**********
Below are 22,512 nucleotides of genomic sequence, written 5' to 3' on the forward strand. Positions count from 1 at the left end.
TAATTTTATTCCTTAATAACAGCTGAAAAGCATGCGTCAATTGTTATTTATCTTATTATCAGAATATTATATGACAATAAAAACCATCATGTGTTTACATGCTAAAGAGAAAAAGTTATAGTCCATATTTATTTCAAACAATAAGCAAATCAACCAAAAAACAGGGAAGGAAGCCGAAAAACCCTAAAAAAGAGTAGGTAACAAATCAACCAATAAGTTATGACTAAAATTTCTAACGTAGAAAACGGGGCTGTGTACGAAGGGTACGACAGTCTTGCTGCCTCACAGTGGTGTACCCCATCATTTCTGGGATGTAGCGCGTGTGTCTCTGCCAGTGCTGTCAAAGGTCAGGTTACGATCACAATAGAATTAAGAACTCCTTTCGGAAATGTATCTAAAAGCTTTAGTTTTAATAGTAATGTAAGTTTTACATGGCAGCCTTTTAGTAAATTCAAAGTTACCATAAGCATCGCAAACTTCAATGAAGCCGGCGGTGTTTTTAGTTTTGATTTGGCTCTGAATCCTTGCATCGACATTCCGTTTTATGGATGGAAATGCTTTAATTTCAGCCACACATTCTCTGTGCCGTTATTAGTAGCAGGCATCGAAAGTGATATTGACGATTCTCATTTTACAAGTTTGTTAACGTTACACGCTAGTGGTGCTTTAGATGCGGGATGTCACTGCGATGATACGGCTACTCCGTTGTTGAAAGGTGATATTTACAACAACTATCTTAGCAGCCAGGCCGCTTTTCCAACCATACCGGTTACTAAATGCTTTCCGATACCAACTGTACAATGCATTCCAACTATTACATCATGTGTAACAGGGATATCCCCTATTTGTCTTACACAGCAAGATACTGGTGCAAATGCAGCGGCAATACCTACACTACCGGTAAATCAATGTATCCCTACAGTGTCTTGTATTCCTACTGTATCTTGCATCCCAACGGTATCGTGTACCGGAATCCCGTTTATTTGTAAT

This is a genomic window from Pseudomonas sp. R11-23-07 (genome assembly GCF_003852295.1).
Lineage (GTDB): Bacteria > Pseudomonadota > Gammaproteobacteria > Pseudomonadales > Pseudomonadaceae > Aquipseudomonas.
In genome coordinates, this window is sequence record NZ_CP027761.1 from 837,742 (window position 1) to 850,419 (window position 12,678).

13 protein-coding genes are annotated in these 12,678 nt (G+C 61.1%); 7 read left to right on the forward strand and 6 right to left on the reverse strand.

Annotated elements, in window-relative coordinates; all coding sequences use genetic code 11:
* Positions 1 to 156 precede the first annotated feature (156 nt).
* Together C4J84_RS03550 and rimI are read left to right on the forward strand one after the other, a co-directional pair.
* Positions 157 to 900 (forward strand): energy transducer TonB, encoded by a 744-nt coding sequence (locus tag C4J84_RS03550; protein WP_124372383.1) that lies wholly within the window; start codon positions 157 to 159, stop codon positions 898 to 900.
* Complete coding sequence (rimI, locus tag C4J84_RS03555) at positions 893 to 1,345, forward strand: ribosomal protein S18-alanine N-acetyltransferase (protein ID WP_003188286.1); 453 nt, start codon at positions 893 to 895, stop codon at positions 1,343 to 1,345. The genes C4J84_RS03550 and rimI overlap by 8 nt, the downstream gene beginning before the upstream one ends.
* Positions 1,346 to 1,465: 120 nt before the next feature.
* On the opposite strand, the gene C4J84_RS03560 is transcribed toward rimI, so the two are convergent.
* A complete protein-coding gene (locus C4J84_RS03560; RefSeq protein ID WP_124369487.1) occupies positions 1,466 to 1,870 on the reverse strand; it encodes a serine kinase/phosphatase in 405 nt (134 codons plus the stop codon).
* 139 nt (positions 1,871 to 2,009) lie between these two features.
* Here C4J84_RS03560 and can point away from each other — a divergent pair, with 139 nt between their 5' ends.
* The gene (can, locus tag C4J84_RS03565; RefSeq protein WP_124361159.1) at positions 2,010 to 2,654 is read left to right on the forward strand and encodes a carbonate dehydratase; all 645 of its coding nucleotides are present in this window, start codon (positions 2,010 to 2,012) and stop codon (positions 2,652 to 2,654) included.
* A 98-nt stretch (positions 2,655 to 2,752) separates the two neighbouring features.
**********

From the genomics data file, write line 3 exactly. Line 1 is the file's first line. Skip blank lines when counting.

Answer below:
This is a genomic window from Pseudomonas sp. R11-23-07 (genome assembly GCF_003852295.1).